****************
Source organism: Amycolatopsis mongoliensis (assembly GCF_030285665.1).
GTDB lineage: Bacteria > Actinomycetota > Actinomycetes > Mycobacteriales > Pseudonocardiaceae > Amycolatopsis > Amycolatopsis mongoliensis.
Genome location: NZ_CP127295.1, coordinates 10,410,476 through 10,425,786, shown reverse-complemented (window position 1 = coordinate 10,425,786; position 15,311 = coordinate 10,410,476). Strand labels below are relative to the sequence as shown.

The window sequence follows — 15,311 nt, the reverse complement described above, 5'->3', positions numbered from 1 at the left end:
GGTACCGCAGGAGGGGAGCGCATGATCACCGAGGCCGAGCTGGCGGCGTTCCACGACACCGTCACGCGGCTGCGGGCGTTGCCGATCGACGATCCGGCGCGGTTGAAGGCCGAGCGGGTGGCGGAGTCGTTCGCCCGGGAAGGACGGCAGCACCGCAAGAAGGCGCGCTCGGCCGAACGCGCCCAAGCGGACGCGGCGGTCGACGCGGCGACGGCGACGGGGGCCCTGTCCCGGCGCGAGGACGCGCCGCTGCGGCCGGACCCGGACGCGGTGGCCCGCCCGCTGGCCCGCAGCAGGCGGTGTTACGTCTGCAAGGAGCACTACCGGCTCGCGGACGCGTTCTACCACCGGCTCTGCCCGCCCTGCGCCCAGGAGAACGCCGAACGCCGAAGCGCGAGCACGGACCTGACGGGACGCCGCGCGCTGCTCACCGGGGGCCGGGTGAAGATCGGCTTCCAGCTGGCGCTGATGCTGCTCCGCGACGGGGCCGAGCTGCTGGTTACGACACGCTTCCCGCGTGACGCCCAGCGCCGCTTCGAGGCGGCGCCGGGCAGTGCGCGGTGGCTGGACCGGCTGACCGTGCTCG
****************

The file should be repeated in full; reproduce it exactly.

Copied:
Source organism: Amycolatopsis mongoliensis (assembly GCF_030285665.1).
GTDB lineage: Bacteria > Actinomycetota > Actinomycetes > Mycobacteriales > Pseudonocardiaceae > Amycolatopsis > Amycolatopsis mongoliensis.
Genome location: NZ_CP127295.1, coordinates 10,410,476 through 10,425,786, shown reverse-complemented (window position 1 = coordinate 10,425,786; position 15,311 = coordinate 10,410,476). Strand labels below are relative to the sequence as shown.

The window sequence follows — 15,311 nt, the reverse complement described above, 5'->3', positions numbered from 1 at the left end:
GGTACCGCAGGAGGGGAGCGCATGATCACCGAGGCCGAGCTGGCGGCGTTCCACGACACCGTCACGCGGCTGCGGGCGTTGCCGATCGACGATCCGGCGCGGTTGAAGGCCGAGCGGGTGGCGGAGTCGTTCGCCCGGGAAGGACGGCAGCACCGCAAGAAGGCGCGCTCGGCCGAACGCGCCCAAGCGGACGCGGCGGTCGACGCGGCGACGGCGACGGGGGCCCTGTCCCGGCGCGAGGACGCGCCGCTGCGGCCGGACCCGGACGCGGTGGCCCGCCCGCTGGCCCGCAGCAGGCGGTGTTACGTCTGCAAGGAGCACTACCGGCTCGCGGACGCGTTCTACCACCGGCTCTGCCCGCCCTGCGCCCAGGAGAACGCCGAACGCCGAAGCGCGAGCACGGACCTGACGGGACGCCGCGCGCTGCTCACCGGGGGCCGGGTGAAGATCGGCTTCCAGCTGGCGCTGATGCTGCTCCGCGACGGGGCCGAGCTGCTGGTTACGACACGCTTCCCGCGTGACGCCCAGCGCCGCTTCGAGGCGGCGCCGGGCAGTGCGCGGTGGCTGGACCGGCTGACCGTGCTCG